The fate of Superman won't be decided in the hands of Lex Luthor, but instead with a federal judge in Los Angeles who has removed a barrier delaying a high-profile case between Warner Bros. and the families of Superman creators Joe Shuster and Jerry Siegel.
The move will allow Warner Bros. attorneys to start questioning the heirs of Shuster and Siegel in its efforts to retain the copyrights its held on the television and movie rights to the comic book superhero for decades.
A judge has previously warned that the studio could lose some of its key copyrights, which it uses for the popular The CW series "Smallville" as well as the upcoming reboot movie from "The Dark Knight's" Christopher Nolan and Zack Snyder.
The case had been delayed on what is being described as a "procedural ruling" by The Hollywood Reporter, much of it stemming from an additional suit Warner Bros. filed against the Superman heirs attorney, Marc Toberoff.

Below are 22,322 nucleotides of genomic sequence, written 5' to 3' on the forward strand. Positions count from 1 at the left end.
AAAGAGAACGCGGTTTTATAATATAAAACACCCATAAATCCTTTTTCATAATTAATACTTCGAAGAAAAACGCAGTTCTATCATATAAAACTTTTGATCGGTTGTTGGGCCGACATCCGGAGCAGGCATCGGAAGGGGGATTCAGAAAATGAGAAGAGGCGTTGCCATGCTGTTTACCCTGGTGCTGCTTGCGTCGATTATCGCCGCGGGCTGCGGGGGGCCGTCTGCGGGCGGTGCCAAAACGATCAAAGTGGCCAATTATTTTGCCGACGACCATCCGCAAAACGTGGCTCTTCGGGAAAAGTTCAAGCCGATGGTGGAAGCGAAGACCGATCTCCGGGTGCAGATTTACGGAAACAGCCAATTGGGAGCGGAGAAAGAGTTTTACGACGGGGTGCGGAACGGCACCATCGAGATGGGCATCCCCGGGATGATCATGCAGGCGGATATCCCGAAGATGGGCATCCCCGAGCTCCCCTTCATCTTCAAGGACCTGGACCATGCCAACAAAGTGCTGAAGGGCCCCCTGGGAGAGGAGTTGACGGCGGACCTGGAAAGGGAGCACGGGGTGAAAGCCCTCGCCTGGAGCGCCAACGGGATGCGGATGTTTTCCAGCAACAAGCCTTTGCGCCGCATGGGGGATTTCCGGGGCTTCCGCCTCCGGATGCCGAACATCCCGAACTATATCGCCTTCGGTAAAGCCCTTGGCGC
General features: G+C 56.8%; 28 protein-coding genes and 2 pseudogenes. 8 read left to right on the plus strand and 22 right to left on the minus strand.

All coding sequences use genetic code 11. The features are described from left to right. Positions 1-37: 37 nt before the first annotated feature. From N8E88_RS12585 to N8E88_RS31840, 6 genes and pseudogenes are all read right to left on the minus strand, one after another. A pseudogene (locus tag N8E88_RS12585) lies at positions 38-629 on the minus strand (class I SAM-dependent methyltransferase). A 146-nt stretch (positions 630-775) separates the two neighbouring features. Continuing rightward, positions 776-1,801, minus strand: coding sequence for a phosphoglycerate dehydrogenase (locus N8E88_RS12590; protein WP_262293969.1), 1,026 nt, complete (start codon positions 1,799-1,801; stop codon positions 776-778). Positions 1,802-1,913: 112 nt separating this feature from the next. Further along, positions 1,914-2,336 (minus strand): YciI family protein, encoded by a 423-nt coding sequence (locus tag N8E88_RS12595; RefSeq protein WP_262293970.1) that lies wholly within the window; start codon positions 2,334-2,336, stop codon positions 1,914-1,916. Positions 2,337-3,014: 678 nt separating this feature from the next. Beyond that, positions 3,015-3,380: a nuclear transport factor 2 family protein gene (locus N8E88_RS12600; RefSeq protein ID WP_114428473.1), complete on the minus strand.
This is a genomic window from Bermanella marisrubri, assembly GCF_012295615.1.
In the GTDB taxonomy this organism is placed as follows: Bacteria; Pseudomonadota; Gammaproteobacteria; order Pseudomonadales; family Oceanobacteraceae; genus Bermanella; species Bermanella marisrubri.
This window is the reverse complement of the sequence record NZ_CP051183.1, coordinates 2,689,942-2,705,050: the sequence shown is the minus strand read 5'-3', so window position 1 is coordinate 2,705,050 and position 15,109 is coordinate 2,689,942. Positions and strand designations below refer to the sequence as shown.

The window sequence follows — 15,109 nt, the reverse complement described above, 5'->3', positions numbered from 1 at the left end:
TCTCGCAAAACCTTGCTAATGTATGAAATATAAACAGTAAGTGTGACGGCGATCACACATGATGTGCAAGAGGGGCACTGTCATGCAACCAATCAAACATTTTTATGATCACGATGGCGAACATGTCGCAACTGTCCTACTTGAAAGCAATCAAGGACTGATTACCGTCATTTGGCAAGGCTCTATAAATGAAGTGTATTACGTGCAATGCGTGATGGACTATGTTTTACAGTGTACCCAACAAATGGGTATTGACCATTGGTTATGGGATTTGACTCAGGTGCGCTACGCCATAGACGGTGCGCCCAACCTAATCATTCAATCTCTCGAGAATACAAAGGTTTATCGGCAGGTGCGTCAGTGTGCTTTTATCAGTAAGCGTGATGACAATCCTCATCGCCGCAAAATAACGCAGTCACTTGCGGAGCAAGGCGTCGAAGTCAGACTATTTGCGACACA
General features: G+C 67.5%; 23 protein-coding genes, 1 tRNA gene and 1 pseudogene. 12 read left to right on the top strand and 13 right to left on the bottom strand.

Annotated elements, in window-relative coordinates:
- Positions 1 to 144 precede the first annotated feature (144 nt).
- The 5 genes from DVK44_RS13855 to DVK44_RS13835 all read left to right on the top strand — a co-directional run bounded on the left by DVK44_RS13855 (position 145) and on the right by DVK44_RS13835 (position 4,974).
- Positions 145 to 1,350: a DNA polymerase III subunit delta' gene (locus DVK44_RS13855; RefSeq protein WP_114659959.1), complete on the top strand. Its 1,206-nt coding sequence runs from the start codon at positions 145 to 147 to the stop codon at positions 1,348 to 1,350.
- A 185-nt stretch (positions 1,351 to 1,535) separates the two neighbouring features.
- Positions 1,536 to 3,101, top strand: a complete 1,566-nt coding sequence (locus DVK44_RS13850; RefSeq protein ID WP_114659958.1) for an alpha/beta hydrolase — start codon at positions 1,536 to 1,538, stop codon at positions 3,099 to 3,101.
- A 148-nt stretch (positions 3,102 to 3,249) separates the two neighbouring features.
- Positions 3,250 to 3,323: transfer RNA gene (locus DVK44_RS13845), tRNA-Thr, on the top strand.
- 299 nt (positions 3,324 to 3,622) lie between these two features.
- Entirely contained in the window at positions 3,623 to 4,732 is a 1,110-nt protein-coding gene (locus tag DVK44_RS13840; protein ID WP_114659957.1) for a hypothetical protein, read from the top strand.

That suit claimed he unlawfully advised Joanne Siegel, Laura Siegel Larson, Jean Peavy and Mark Peavy to cancel some of its existing copyrights that had been in place with Warner Bros.
When the delay was announced last month, many didn't expect the case to restart again until late next year. But with the judge modifying his ruling, both sides can continue the discovery stage as they prepare for a showdown in the courtroom.
However, since it takes time to get depositions scheduled, the group that had been scheduled for this past week before last month's delay, likely will be delayed until December at the earliest. However, it's more expected those depositions will take place after the holidays, in January.
For now, Warner Bros. is moving forward as if the licenses will remain in place, and have fast-tracked another Superman movie. However, it will eventually be up to a judge on whether that movie will see the light of day in a theater.
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